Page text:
Three Twenty One

VE: The Illusion of Life

Disney's Nine Old Men

Part of what makes animation look animated are the exaggerated poses of the characters or objects. The techniques behind these poses were refined by the legendary Nine Old Men of The Walt Disney Company in the early days of animation and film. In this snazzy visual essay, artist Cento Lodigiani illustrates the main techniques developed by the Nine Old Men. Any animator worth their salt knows this is the foundation from which to start. Here is The Illusion of Life.

Pose to Pose

It’s fun to watch the original Steamboat Willie cartoon to see how some of these animation techniques have evolved. If you look at the way Mickey moves, you can see how the timing of something like his arms and legs seems slowed or stretched. Compare that to the snappy rhythm of Mickey in his new series. Neither is bad; both show the versatility of the art of animation.

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Sources:
[1] Nine Old Men
[2] Pose to Pose & Straight Ahead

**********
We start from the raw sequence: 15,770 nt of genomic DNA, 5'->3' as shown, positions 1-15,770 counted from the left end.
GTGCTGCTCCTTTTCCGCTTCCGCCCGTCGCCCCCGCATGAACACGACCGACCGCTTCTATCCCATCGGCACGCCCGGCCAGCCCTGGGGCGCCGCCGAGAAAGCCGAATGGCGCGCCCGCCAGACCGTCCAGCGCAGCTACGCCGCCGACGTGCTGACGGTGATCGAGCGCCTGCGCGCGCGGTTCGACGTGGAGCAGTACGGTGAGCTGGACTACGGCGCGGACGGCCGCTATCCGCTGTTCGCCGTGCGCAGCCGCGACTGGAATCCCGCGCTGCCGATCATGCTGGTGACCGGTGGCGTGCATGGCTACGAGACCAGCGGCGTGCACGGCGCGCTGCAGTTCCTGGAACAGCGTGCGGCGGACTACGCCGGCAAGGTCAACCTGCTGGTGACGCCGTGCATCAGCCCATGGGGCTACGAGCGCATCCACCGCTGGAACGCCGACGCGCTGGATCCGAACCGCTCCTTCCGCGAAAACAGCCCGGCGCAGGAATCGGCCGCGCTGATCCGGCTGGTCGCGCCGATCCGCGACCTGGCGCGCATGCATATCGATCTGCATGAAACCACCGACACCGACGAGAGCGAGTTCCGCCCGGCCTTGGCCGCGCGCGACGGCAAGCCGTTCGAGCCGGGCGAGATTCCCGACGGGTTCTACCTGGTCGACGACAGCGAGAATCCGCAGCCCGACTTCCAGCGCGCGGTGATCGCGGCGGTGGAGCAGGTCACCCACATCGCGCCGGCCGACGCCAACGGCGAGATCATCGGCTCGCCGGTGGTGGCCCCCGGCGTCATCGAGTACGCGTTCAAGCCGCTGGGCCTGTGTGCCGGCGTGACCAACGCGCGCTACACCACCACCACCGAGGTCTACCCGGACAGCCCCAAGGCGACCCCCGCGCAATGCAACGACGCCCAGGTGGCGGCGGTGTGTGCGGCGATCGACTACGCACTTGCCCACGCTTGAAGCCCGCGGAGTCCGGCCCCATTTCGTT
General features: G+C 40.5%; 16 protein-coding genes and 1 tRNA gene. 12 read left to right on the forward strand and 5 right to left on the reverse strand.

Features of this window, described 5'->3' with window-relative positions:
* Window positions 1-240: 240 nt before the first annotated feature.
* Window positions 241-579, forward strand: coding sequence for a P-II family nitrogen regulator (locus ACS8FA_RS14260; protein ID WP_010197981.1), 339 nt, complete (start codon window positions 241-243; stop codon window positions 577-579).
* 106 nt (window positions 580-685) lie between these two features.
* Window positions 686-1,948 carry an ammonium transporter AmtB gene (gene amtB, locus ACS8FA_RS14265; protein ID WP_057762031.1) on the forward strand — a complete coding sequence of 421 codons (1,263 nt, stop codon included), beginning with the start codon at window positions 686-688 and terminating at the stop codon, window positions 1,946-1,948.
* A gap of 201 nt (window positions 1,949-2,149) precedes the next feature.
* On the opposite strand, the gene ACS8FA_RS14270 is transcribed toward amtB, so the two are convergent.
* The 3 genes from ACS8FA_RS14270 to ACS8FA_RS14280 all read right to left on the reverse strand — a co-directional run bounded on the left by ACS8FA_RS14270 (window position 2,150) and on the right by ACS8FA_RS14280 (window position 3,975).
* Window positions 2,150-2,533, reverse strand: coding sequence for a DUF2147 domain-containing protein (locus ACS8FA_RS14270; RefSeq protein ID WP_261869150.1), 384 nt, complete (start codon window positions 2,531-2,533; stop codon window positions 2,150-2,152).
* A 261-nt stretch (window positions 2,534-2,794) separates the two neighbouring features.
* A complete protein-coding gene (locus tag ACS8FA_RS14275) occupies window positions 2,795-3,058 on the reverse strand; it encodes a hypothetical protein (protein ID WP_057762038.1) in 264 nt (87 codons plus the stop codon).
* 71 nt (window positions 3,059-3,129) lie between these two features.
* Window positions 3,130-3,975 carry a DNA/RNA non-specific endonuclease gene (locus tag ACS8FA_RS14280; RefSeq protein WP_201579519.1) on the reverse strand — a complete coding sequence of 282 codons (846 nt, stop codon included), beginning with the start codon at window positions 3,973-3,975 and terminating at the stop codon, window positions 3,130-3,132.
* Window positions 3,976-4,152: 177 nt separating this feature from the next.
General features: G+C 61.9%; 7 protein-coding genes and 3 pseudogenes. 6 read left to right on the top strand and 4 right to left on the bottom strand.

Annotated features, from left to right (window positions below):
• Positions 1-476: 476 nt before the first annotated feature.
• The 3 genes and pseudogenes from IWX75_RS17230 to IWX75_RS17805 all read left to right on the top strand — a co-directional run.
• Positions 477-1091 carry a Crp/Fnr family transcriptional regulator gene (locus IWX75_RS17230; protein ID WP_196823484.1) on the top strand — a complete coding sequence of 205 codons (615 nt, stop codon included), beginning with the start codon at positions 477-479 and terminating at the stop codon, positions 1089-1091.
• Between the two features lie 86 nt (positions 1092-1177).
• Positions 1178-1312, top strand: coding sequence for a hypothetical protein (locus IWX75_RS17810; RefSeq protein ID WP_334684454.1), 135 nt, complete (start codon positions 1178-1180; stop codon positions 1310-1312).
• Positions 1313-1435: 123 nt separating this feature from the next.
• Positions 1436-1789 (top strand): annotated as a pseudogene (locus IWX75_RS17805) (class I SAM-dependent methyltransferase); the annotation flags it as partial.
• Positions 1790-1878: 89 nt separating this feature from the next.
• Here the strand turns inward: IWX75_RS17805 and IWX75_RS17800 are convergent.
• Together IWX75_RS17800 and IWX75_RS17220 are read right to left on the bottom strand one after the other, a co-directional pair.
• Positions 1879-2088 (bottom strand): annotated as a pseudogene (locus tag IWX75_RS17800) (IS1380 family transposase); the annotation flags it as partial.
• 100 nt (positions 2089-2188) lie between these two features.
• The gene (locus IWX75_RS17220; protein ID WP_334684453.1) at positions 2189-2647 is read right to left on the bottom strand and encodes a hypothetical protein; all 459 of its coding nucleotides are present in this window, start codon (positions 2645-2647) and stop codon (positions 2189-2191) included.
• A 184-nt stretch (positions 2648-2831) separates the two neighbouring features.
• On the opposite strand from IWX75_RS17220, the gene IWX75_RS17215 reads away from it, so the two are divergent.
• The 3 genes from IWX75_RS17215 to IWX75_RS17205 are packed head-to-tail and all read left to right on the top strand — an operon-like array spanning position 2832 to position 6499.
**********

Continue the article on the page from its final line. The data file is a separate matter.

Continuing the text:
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2 comments on “VE: The Illusion of Life

  1. isabel
    May 14, 2014

    It is a testament to how strong the principles are, when even a cube becomes captivating when applying them 😉

    It was interesting to compare the 2 animations. In the older one, it seems almost as if the arms, legs, and body each have their own timelines, unrelated to each other. I kind of like the bouncy, lively, contrasting energy that creates. In the newer one, the movement did seem to originate in the character’s core, even if it was then exaggerated as it flowed outward. Fun!

    Like

    • Shirley
      May 21, 2014

      Mickey’s body parts look kind of hypnotic, the way that they move!

      Like

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This entry was posted on May 10, 2014 by in Film, Visual Essays and tagged , , , , .

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